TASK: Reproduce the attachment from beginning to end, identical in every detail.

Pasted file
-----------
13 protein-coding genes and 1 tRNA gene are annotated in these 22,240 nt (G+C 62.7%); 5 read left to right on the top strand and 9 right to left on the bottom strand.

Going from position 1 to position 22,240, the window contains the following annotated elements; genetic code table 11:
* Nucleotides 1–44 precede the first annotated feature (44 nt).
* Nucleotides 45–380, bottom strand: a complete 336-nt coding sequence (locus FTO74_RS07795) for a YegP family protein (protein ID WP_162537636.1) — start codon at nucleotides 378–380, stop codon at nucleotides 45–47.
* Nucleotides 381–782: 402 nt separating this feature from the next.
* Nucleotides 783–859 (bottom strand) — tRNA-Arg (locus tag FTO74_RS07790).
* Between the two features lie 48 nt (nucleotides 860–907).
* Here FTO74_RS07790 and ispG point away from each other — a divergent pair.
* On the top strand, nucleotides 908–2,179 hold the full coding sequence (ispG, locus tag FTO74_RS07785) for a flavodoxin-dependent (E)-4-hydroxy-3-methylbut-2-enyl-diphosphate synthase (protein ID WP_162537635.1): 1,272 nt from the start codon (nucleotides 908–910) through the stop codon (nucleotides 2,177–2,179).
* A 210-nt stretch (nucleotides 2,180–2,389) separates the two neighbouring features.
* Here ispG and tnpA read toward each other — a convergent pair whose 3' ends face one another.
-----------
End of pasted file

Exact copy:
13 protein-coding genes and 1 tRNA gene are annotated in these 22,240 nt (G+C 62.7%); 5 read left to right on the top strand and 9 right to left on the bottom strand.

Going from position 1 to position 22,240, the window contains the following annotated elements; genetic code table 11:
* Nucleotides 1–44 precede the first annotated feature (44 nt).
* Nucleotides 45–380, bottom strand: a complete 336-nt coding sequence (locus FTO74_RS07795) for a YegP family protein (protein ID WP_162537636.1) — start codon at nucleotides 378–380, stop codon at nucleotides 45–47.
* Nucleotides 381–782: 402 nt separating this feature from the next.
* Nucleotides 783–859 (bottom strand) — tRNA-Arg (locus tag FTO74_RS07790).
* Between the two features lie 48 nt (nucleotides 860–907).
* Here FTO74_RS07790 and ispG point away from each other — a divergent pair.
* On the top strand, nucleotides 908–2,179 hold the full coding sequence (ispG, locus tag FTO74_RS07785) for a flavodoxin-dependent (E)-4-hydroxy-3-methylbut-2-enyl-diphosphate synthase (protein ID WP_162537635.1): 1,272 nt from the start codon (nucleotides 908–910) through the stop codon (nucleotides 2,177–2,179).
* A 210-nt stretch (nucleotides 2,180–2,389) separates the two neighbouring features.
* Here ispG and tnpA read toward each other — a convergent pair whose 3' ends face one another.